Updating Weldons Techniques Patterns

32 Gentleman's Shooting Stockings with Fluted Pattern, 1887 36 Gentleman's Sock in Railway Stitch, 1889 40 Gentleman's Sock with Lozenge Pattern, 1895 44 Bed Sock in Lemon Pattern Fancy Knit Stripe, 1896 48 Cycling or Golf Stockings with Fancy Cuff in Trellis Pattern, 1897 52 Heelless Sleeping Socks, 1897 56 Child's French Sock in Citron Pattern and Diaper Knitting, 1898 60 Child's First Sock in Shell Pattern, 1899 64 Gentleman's Half Hose in Ringwood Pattern, 1899 68 Gentleman's Sock for...

HEEL

Row 1 (RS) K12, pi, kl 6 times, 1< 12, Lurn 36 sls on one needle for heel. Hold rem 36 sts on 2 needles to be worked later lor instep. Work 36 heel sts back and forth in rows as foil Row 2 (WS) SI 1, pll, pi, kl 6 times, pl2. Row3 SI 1, kl 1, pi, kl 6times,kl2. Rows 4 and 6 SI 1, pll, kl, pi 6 times, pl2. Row 5 SI 1, kl 1, kl, pi 6 times, kl2. Row 7 SI 1, kl 1, pi, kl 6 times, kl2. Rep Rows 2-7 (do not rep Row 1) 3 more limes, then work Rows 2-6 once more 30 heel rows completed 15 chain sis...

In Retrospect

From a distance of eighty years, it's hard to tell exactly why Weldon's stopped publication in the 1920s. Perhaps the main editors retired perhaps the publisher decided to move on to more profitable opportunities. More likely, fashion changed and the 1920s were not suited to magazines like Weldon's. Here we are at the dawn of a new century, and times have changed again. We are in the midst of a renewed enthusiasm for handkntting. The patterns found in Weldon's can be regarded with new insight...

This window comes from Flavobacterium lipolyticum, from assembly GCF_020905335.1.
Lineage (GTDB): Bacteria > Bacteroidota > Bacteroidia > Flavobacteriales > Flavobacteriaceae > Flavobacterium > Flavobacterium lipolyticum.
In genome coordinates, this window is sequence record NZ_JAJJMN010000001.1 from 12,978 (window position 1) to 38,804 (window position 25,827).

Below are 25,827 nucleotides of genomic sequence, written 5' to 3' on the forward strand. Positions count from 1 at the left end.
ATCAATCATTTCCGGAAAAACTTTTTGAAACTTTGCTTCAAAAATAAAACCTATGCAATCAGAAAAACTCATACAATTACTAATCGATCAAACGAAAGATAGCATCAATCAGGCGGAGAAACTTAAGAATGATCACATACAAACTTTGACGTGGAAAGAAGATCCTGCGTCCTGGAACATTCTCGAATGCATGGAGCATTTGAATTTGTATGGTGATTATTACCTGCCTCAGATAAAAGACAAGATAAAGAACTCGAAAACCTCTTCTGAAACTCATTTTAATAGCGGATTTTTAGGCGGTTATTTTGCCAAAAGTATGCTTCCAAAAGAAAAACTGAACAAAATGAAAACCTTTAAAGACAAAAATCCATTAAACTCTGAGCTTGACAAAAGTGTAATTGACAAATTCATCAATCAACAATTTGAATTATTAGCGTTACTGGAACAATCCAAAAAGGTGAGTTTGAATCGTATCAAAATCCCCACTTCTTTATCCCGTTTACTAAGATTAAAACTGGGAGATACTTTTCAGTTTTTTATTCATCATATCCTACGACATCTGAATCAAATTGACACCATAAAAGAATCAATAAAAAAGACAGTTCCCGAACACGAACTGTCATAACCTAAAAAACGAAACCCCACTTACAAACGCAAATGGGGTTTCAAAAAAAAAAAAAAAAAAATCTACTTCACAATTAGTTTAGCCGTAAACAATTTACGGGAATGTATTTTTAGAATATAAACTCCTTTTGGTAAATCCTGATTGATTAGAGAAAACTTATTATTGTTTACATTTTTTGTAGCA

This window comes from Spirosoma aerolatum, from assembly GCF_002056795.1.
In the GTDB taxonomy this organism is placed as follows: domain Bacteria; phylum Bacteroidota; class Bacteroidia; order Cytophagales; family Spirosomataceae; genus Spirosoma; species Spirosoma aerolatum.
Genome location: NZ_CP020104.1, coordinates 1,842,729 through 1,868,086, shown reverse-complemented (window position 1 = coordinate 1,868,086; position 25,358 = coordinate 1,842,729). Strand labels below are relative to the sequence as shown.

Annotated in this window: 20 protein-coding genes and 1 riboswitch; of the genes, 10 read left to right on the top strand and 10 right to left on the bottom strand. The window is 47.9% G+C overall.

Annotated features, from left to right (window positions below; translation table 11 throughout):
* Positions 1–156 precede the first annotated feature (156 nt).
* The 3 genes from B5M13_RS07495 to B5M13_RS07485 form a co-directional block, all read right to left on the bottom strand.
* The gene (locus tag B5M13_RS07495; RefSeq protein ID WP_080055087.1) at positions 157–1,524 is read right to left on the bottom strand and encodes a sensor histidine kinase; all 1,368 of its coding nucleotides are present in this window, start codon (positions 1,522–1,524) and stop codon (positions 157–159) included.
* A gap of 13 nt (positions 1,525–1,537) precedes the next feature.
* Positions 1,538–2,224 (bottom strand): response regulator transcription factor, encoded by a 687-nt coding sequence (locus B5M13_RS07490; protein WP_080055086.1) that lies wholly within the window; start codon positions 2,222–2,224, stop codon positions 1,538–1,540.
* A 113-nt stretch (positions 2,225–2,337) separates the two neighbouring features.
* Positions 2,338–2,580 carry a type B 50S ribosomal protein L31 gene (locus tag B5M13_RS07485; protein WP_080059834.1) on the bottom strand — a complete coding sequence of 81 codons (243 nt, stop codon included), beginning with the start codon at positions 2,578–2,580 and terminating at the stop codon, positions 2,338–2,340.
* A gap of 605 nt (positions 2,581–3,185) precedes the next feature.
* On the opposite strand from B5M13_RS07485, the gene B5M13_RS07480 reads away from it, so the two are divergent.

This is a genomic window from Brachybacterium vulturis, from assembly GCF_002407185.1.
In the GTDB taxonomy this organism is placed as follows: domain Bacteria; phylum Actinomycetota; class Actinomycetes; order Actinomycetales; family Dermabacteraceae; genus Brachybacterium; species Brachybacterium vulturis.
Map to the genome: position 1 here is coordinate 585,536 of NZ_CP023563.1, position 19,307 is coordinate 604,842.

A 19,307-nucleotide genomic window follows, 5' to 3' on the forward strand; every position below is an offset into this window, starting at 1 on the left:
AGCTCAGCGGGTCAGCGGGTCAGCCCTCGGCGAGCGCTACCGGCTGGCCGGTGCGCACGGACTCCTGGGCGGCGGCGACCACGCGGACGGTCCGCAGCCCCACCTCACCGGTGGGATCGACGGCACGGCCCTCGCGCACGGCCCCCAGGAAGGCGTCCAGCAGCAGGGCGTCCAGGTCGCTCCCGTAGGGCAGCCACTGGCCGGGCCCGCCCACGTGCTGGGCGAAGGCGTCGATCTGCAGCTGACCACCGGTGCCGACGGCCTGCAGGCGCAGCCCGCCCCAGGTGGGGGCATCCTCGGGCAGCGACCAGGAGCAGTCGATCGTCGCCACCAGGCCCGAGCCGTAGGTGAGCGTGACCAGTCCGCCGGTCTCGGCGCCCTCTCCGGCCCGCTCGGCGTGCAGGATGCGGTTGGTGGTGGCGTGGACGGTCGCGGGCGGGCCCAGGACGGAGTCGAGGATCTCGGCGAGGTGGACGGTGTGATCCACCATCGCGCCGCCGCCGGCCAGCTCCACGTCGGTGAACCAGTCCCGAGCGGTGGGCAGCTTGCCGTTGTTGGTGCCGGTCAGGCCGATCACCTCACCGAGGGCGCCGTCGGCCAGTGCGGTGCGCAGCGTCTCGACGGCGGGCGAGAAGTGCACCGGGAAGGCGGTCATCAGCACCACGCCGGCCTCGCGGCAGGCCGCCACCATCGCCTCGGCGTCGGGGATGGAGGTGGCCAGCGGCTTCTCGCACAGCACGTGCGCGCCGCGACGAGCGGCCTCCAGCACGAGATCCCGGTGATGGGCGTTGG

Nancy Bush

Editor Ann Budd Technical Editor Lori Gayle Illustrator Gayle Ford Designer ren Frisch Production Dean Howes Copy Editor Stephen Beal Proofreader and Indexer Nancy Arndt Back cover photo Joe Gardner Photography (except as noted) 2005 Joe Coca and Interweave Press LLC Images from Weldon's Practical Needlework pp. 2, 3, 17, 19, 21, 22, 23, 34, 39, 43, 47. 5. 54, 59, 62, 66, 70, 75, 79, 87, 90, 94, 98, 102, 107, 111. _ Interweave Press LLC j> jj ) 201 East Fourth Street Loveland, CO 80537 USA...

Heelless Sleeping Socks

Weldon's, Volume 12, Thirty-fifth Series, 189 , page 9 Original specifies Patons petticoat fleecy in white or scarlet four J0 (U.S. 3 3 mm) needles. The original pattern calls for rather thicker pins than are generally employed to give more elasticity. The text also notes that these socks are easy to make and as the foot makes a fresh place for itself every time they are worn, they are par ticularly durable. I've made this sock per the original through the Round Toe, but I've used smaller...